After seminary, West served as the Lincoln University chaplain for 14 years. He also served as an assistant professor of religion and acting chair of the religion department. He is the recipient of numerous awards, including: Who’s Who in Religion, Who’s Who in American Education, Who’s Who in the East, Who’s Who in American Christian Leadership, and Outstanding Young Men in America.

Dr. Jerry L. Butler ’77 of Wethersfield, Connecticut, earned a doctorate in management with a specialization in organizational leadership from Northcentral University. Butler received an MBA in healthcare management and finance in 2009 from Regis University. With his doctorate, Butler plans to write articles, do more research, and contribute to the scientific community. He currently operates Premier Resources, a consumer products distribution firm in Africa, Europe, Canada, and the United States.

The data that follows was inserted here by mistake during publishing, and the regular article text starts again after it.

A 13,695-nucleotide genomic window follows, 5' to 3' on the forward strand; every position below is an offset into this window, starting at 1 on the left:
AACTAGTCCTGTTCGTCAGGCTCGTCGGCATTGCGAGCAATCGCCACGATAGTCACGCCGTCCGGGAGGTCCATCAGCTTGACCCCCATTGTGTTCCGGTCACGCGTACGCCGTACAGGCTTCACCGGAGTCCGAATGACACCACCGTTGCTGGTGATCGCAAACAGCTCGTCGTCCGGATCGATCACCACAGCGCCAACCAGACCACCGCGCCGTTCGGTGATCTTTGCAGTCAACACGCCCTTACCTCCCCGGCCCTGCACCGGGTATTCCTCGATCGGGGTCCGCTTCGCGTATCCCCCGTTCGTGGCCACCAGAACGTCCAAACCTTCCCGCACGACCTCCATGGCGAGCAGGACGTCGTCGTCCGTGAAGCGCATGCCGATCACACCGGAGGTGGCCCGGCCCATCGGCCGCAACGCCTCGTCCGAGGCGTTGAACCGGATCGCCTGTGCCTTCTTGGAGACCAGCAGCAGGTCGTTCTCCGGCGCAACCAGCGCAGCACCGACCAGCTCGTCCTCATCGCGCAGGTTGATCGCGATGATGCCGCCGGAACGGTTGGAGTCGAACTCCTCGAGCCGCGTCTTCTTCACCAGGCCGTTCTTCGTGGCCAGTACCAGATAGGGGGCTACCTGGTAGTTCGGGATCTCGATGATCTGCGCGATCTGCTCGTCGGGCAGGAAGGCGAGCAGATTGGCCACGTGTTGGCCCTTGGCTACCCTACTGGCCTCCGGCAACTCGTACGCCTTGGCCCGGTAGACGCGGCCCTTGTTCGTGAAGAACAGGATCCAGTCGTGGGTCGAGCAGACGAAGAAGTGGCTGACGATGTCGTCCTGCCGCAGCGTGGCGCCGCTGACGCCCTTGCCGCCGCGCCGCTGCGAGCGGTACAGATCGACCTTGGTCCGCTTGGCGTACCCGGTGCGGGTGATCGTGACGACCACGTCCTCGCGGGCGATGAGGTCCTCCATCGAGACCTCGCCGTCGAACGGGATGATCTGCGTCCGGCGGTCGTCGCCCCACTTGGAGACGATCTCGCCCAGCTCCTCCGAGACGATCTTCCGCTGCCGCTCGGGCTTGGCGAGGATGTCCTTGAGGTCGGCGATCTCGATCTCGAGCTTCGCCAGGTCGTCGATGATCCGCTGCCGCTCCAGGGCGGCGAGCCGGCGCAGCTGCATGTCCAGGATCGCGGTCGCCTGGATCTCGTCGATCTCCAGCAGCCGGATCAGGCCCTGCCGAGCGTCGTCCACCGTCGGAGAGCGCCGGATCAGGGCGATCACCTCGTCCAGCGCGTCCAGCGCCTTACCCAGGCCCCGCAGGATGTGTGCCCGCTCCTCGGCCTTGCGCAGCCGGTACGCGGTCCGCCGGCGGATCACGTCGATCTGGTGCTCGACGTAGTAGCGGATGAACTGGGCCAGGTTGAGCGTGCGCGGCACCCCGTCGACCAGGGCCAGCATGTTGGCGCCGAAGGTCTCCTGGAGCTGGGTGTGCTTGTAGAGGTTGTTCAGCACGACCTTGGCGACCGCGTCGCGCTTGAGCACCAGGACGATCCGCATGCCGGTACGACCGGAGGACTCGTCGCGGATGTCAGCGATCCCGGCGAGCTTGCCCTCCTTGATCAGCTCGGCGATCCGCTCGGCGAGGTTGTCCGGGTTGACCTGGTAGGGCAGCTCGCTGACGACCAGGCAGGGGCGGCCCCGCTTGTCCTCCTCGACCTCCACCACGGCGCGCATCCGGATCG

Denise “DJay” R. Jordan ’87 has been appointed executive director of the Springfield (Massachusetts) Housing Authority, which oversees public housing in Springfield. Jordan will now lead the second-largest housing authority in the state with 2,397 traditional public housing units located at 27 sites throughout the city, 240 Massachusetts rental vouchers and 2,893 Housing Choice vouchers. She has served as chief of staff for Springfield Mayor Domenic J. Sarno since he took office in January 2008. She was the City of Springfield’s first Black chief of staff. She previously worked as a civil rights officer with the state Executive Office of Health and Human Services.